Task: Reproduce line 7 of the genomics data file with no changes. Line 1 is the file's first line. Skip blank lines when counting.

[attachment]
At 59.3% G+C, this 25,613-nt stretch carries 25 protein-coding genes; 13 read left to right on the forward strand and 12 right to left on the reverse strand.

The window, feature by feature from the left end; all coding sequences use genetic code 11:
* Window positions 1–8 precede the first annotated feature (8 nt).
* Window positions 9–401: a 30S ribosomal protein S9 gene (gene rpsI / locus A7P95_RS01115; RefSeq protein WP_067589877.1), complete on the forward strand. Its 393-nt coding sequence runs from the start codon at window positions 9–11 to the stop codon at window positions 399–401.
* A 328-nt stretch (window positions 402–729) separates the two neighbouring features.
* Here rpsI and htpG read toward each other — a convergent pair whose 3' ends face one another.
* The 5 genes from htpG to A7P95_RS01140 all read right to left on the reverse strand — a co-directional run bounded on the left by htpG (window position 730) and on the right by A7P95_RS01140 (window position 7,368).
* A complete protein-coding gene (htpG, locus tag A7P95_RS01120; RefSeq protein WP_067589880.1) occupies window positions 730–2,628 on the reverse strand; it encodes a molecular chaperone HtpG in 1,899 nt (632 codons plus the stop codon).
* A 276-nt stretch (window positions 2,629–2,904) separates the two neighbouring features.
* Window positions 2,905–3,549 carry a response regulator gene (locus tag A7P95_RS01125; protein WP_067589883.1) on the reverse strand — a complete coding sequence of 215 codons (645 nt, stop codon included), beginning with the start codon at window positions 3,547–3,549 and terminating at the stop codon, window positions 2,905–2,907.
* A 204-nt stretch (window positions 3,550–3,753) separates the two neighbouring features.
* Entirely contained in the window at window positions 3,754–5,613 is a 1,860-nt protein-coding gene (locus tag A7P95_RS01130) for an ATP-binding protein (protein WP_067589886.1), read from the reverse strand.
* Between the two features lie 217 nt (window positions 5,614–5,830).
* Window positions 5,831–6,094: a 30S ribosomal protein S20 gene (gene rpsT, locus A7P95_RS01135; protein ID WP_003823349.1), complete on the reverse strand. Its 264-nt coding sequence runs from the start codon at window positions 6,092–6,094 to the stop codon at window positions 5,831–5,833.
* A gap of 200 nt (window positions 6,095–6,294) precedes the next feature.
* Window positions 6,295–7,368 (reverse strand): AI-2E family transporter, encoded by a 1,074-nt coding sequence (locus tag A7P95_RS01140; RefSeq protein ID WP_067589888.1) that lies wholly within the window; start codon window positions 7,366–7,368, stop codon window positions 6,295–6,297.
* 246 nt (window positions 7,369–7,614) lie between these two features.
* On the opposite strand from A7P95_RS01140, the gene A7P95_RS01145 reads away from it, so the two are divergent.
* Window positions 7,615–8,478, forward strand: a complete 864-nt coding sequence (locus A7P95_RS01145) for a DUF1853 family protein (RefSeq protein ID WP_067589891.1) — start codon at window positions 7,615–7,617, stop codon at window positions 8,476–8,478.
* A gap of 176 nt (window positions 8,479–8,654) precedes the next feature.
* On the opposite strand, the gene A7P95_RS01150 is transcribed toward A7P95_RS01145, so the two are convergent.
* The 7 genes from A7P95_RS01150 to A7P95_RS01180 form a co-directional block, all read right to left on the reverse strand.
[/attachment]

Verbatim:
* The 5 genes from htpG to A7P95_RS01140 all read right to left on the reverse strand — a co-directional run bounded on the left by htpG (window position 730) and on the right by A7P95_RS01140 (window position 7,368).